The Nonprofit Marketing Blog

How to Build Stronger Donor Relationships Right Now: Ideas from Fellow Fundraisers (Part 1)


Have two minutes? Please tell us what you’re doing to strengthen donor relationships and/or what’s in your way. Thanks!

Thanks to these fabulous fundraisers in the field for sharing their right-now paths to stronger relationships with donors and what’s getting in their way!

What one fundraiser is doing differently to build stronger donor relationships.

“I’m creating a welcome pack for new donors and a plan on how to steward them through the first 18 months.”

—Lorna Riddle, community champion, The Mary Potter Foundation

Donor retention is at the top of many fundraisers’ to-do lists, as it should be. There’s no better investment than keeping close to the folks you’ve already invested in to get them there.

The right welcome pack—it doesn’t have to be anything fancy—reinforces the new relationship and gives you another opportunity to say thanks. Use the opportunity to showcase the breadth and depth of your programs here. It’s likely that your new donor came in through one program or the other and will be further engaged by the broader picture.

But don’t stop there. Stewardship is an ongoing process, and a doable plan of periodic touches is the way to keep it going—forever (18 months is not enough). Make sure you have leadership support to allocate your time and budget here.

The greatest challenge this fundraiser faces in strengthening donor relationships.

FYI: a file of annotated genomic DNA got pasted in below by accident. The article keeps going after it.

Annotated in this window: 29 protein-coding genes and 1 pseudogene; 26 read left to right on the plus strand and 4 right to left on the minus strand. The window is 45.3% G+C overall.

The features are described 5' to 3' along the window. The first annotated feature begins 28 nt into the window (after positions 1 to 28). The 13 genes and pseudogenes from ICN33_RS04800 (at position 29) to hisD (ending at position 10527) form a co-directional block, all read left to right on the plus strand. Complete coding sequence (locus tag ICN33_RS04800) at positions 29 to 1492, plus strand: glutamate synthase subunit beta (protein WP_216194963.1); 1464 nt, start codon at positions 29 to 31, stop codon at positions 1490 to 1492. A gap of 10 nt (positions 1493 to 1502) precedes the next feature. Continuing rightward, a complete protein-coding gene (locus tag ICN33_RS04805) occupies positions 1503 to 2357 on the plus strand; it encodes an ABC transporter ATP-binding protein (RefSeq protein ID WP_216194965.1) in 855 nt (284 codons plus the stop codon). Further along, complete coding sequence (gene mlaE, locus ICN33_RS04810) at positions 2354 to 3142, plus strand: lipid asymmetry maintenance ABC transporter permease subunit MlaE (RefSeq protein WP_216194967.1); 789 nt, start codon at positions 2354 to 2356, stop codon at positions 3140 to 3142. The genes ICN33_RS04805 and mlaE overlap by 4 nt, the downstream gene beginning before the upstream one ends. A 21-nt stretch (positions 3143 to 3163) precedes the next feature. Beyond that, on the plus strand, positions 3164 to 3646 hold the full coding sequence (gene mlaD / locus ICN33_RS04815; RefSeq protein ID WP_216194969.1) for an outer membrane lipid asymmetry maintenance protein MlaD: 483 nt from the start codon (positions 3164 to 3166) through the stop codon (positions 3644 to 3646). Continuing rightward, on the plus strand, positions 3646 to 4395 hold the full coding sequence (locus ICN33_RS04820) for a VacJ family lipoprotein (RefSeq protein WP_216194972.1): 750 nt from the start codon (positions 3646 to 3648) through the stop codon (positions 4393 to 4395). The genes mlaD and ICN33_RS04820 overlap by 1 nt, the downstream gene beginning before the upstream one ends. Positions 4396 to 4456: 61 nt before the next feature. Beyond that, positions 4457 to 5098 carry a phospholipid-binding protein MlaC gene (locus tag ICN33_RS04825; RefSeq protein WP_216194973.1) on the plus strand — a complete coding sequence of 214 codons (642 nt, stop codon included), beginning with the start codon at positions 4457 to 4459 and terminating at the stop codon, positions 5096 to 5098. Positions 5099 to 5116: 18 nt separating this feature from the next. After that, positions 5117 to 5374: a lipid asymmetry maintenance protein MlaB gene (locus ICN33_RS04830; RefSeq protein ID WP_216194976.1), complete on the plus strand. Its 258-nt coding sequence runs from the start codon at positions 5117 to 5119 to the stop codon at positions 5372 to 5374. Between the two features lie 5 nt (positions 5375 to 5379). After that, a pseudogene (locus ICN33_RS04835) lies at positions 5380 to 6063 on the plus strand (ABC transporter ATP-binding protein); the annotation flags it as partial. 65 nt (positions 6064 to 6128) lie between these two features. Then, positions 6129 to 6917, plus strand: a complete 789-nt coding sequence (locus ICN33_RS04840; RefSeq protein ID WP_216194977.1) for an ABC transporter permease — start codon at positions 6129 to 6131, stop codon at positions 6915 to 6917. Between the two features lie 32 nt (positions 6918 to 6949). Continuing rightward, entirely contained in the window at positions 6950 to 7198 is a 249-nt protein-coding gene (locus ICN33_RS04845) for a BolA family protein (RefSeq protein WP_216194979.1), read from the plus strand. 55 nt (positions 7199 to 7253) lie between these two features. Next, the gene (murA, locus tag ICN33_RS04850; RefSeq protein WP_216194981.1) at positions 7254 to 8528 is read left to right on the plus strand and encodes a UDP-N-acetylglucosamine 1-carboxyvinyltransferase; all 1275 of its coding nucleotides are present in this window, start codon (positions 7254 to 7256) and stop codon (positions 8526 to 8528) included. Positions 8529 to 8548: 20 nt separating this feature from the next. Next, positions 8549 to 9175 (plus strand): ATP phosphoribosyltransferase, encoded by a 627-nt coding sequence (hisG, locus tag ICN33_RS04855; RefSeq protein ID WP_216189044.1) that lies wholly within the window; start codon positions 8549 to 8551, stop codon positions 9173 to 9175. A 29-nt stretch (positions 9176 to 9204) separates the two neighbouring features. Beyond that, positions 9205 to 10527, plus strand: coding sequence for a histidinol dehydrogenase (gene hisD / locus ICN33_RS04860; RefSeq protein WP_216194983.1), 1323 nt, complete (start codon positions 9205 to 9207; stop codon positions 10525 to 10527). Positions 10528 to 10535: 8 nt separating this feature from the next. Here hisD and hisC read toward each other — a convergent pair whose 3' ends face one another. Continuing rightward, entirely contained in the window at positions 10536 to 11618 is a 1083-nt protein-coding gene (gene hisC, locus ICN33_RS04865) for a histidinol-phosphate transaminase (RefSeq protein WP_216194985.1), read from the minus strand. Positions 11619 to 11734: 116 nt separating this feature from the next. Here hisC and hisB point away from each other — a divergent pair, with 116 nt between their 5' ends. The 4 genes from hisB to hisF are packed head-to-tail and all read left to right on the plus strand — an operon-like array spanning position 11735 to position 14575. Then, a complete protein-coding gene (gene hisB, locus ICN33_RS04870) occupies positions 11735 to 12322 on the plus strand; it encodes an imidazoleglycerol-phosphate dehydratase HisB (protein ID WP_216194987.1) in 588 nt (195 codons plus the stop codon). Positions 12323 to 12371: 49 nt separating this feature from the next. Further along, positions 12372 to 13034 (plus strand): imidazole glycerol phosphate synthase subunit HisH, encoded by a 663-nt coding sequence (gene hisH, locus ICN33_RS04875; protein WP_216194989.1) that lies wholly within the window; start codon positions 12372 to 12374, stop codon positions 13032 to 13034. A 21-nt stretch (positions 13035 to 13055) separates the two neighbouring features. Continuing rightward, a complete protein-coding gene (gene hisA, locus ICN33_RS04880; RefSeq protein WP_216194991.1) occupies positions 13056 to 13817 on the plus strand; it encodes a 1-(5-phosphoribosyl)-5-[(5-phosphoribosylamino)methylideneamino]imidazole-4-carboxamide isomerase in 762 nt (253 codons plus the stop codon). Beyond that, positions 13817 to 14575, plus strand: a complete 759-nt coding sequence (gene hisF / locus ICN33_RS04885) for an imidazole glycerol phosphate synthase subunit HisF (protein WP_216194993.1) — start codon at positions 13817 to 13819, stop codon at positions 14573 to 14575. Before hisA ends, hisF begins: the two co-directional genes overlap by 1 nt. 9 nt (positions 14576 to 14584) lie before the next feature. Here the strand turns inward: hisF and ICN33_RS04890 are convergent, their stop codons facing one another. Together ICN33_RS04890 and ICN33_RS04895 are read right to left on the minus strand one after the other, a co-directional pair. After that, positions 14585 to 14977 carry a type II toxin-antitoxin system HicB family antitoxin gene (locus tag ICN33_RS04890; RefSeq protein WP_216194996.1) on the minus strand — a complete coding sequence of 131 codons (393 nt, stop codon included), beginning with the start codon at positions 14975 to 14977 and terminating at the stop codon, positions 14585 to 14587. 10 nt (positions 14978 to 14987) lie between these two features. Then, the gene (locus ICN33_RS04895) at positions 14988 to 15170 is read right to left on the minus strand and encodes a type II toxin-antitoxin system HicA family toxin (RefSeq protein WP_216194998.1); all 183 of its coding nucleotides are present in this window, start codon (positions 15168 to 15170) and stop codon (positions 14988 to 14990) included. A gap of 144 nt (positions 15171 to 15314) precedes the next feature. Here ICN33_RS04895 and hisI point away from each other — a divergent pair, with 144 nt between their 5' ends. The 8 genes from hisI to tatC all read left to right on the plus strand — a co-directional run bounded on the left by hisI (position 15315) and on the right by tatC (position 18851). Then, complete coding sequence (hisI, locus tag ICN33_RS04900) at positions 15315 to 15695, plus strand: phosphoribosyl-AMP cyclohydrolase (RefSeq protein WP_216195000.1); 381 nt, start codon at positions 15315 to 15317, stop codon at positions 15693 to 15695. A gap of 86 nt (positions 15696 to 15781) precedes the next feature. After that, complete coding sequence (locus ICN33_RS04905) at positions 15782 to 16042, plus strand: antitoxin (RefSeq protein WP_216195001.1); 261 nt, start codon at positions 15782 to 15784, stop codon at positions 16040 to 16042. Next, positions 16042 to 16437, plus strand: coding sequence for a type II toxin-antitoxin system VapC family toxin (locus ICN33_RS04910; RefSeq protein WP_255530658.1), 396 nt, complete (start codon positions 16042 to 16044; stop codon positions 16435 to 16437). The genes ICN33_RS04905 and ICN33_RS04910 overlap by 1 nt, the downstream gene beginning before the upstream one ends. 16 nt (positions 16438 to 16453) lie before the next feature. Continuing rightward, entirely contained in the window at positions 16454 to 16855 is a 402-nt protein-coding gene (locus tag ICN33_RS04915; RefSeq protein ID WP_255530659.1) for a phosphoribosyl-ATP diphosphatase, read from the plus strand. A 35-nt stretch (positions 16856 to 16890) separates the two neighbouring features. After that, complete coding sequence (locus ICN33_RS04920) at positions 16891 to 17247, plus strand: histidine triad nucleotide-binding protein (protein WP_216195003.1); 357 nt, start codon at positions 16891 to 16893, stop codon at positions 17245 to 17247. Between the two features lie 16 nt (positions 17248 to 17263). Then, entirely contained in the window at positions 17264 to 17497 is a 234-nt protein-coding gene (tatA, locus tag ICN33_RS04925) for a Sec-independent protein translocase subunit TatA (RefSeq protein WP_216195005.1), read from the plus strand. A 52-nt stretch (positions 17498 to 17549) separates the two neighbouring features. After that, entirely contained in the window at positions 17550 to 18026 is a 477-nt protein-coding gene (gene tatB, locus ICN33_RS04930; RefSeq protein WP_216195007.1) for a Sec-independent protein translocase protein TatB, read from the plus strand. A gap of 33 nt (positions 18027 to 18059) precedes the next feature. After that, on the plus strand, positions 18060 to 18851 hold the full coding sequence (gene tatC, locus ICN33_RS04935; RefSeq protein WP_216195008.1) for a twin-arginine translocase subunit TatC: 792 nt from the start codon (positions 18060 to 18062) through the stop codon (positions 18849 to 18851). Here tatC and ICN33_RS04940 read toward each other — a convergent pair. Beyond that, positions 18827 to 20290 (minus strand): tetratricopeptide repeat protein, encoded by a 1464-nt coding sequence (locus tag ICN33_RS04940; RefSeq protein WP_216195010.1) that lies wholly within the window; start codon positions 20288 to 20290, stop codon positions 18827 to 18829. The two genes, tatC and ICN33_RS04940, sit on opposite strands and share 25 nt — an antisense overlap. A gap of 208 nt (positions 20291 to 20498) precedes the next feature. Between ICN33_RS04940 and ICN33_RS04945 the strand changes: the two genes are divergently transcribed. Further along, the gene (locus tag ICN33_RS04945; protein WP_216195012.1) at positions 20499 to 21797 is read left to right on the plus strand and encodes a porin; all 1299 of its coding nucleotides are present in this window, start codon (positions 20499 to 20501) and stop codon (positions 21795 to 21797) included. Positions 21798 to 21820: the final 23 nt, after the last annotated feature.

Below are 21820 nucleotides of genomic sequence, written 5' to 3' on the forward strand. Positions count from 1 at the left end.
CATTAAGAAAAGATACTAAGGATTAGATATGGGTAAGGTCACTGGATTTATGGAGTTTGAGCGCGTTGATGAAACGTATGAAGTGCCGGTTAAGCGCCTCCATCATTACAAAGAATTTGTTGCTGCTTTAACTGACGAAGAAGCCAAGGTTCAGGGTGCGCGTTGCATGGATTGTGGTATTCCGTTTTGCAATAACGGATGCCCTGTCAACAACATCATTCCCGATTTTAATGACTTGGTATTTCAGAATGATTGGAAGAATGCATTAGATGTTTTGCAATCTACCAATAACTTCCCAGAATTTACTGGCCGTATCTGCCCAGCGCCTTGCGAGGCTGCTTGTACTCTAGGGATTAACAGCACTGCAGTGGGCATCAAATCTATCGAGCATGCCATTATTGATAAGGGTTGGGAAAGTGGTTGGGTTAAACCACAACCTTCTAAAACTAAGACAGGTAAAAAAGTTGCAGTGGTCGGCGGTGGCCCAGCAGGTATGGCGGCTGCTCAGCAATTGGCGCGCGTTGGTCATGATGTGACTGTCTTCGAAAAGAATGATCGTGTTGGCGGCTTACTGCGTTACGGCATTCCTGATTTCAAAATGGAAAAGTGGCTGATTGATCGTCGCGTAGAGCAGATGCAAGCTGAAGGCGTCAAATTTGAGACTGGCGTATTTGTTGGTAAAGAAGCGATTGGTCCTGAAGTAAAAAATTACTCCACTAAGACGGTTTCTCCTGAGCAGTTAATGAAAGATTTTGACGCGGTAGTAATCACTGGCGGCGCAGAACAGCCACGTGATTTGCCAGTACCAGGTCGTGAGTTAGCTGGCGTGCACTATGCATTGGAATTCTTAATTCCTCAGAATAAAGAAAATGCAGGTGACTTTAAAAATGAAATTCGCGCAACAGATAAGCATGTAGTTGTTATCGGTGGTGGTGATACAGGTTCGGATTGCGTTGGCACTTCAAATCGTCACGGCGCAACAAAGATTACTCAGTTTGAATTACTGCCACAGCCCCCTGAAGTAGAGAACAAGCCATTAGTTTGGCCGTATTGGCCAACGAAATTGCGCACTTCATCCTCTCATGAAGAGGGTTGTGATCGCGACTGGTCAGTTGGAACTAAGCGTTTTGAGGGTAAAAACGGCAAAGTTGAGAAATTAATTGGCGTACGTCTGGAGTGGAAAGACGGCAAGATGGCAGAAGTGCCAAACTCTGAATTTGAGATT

“I have so many competing priorities! My job has both development and program responsibilities, and sometimes the program side overshadows the development side.


“As a result, I don’t get as much accomplished as I would like in donor engagement and consistency. This perhaps speaks to a larger issue that we need additional staff—a conversation I may pursue this year.”

—Kathleen Kennedy, program and development coordinator, Coalition for Sonoran Desert Protection

Sound familiar? Competing priorities (aka not enough time) is the barrier to impact I hear most frequently from fundraisers and communicators alike.

Here’s the thing: You’ll never have enough time to do everything, even with additional staff or consultants. So don’t stop there.

In addition, invest the time to articulate your absolute priorities for the next six months, based on your organizational goals for the same period. Since your role incorporates two functions, that means you’ll really have to make some hard choices to pinpoint what actions will contribute most to moving your organization forward.

Once you’ve done that, discuss with your leadership to see where there’s agreement or redirection. Revise as necessary, and follow this plan to accomplish your real priorities for right now. Bonus: greater satisfaction in doing the most important things right and a far greater chance of increased impact.


Have two minutes? Please tell us what you’re doing to strengthen donor relationships and/or what’s in your way. Thanks!

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About This Blog

Linda Lombardi
Content Manager

We’re here to help you win hearts and minds—and donations.

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